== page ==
NUPRC Warns Companies against Buying Oil, Gas Assets without Due Diligence

NUPRC Warns Companies against Buying Oil, Gas Assets without Due Diligence

*Absolves self of liability

Peter Uzoho

The Nigerian Upstream Petroleum Regulatory Commission (NUPRC) has advised prospective buyers of oil and gas assets put on sale during bid rounds to endeavour to carry out proper due diligence checks on the commercial and economic viability of the assets before making payments.


The commission also absolved itself of any responsibility for the commercial decision made by a company to invest in an asset on the basis of the buyer’s analysis of the information made available to it before bidding and paying for the asset.


NUPRC gave the advice in a letter sent to THISDAY in response to an enquiry regarding a complaint by Folstaj International Limited, the awardee of the Udibe marginal field.


Folstaj had claimed that the actual volume of hydrocarbon in the field allocated to it by the regulator was far below what was in the dataset given to it by the commission.


Managing Director of Folstaj, Mr. Tajudeen Yahaya, had during an interaction with THISDAY, stated that the company was still trying to resolve the discrepancy in the reserve volume quoted in the dataset handed to it by the regulator upon which they paid the signature bonus.


 But in an email response sent to THISDAY by the Head, Public Affairs and Corporate Communications, NUPRC, Mrs. Olaide Shonola, the commission insisted that fields on offer in the 2021 Marginal field bid round was offered on the basis of well-known contractual principles.


It argued that all prospective bidders were expected to have carried out proper due diligence and commercial analysis of the data available before making a decision to buy any of the assets on offer following an award.

The Gbenga-Komolafe-led NUPRC  further said that the commission cannot be responsible for the commercial decision made by a company to invest in the asset on the basis of its own analysis of the information made available to it before bidding and paying for the asset.

The regulator added that the commission had no powers to replace or substitute a field on the basis that the field proved not to be economic based on the determination of an awardee.

The NUPRC’s response read: “Sequel to your letter, requesting information from the Nigerian Upstream Petroleum Regulatory Commission, regarding issues raised by Folstaj International Limited for reassignment of another marginal field due to low volumes at the Ndibe Marginal field.

“The Nigerian Upstream Petroleum Regulatory Commission, wishes to categorically make it clear that, Fields on offer in the 2021 Marginal field bid round was offered on the basis of well-known contractual principles and that all prospective bidders are expected to have carried out proper due diligence and commercial analysis of the data available before making a decision to buy any of the assets on offer following an award.

“Therefore, it is pertinent to note that, the commission cannot be responsible for the commercial decision made by a company to invest in the asset on the basis of its own analysis of the information made available to it before bidding and paying for the asset and do not have powers to replace or substitute a field on the basis that the field proved not to be economic based on the determination of an awardee.

“However, it is a considered opinion of the commission that there is no legal or commercial basis for NUPRC to consider or concede to the request by the company and therefore recommends that the company be advised accordingly”.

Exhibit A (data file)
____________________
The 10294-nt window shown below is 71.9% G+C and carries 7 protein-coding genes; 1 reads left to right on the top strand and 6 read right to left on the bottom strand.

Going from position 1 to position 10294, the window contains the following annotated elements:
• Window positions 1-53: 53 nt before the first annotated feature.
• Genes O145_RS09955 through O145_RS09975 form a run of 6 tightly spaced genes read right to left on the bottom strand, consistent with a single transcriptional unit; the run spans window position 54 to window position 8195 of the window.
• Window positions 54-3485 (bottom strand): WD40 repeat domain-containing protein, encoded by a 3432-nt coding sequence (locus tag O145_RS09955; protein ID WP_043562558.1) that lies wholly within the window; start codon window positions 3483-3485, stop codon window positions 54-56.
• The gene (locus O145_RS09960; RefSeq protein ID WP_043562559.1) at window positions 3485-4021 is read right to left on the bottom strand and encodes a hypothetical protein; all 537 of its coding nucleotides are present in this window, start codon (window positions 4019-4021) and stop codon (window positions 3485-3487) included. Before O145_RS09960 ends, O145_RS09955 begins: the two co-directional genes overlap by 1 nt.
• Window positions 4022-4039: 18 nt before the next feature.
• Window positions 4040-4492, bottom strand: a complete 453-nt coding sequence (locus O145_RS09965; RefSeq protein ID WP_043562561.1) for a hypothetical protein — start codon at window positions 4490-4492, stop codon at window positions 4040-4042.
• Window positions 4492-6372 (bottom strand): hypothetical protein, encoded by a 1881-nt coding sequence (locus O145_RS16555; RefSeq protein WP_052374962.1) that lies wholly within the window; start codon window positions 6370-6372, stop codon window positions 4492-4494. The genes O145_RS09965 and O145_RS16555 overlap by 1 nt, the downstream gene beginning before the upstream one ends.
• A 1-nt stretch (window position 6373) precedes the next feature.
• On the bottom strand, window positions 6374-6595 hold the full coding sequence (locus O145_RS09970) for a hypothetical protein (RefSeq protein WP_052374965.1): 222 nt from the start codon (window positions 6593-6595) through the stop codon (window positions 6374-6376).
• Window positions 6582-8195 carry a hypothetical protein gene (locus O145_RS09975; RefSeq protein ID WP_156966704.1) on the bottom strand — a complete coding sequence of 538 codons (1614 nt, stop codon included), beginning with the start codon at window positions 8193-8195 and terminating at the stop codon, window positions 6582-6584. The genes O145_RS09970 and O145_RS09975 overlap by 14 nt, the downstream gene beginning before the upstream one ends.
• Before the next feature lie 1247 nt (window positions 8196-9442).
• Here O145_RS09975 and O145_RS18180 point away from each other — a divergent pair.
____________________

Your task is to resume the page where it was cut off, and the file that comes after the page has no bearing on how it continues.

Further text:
The Managing Director of Folstaj, Yahaya, had told THISDAY that his company was disputing the production capacity of the Udibe Marginal Field allocated to it.

He claimed that the actual daily output capacity as shown by the company’s analysis was far less than the 15,000 barrels per day (bpd) contained in the NUPRC data.

He said Folstaj had channelled its complaints and demands to the NUPRC through a letter for over one year without getting any response, adding that they wanted NUPRC to consider either renegotiating the terms of award or reallocate another field to the company.

THISDAY gathered that the discrepancy had negatively impacted work progress on the field, having stalled the first oil milestone Folstaj had been aggressively racing towards achieving before the end of 2022.

Yahaya had said: “We had some arrangements already which was pushing us ahead. If what we saw at the field eventually was what we expected, by now, we would have been able to hit first oil, because we had some financing arrangements on ground.

“Some of my people went to the US and other places to check out rigs, jack-up barges, that we were going to use for our drilling.

“We had gone very far with our planning until the reservoir evaluation by Baker Hughes showed that the actual quantity of oil in the field was far less than the 15,000 barrels per day that was in the dataset of NUPRC. So, we had to slow down. And we have set up a team of experts to go and meet with the NUPRC to renegotiate the terms.

“You know, in deploying funds, you have to look at what you are doing and the returns on investment and all of that. So, that has slowed the activity.”

THISDAY understands that most of the firms that won the marginal oil fields auctioned during the 2020 marginal field bid round are still currently struggling with how to translate their licences to field development and first oil production.

Findings showed that the oil firms are mainly handicapped by lack of corporate governance, which is a key requirement for them to be able to raise capital needed to progress to field development.

Related Articles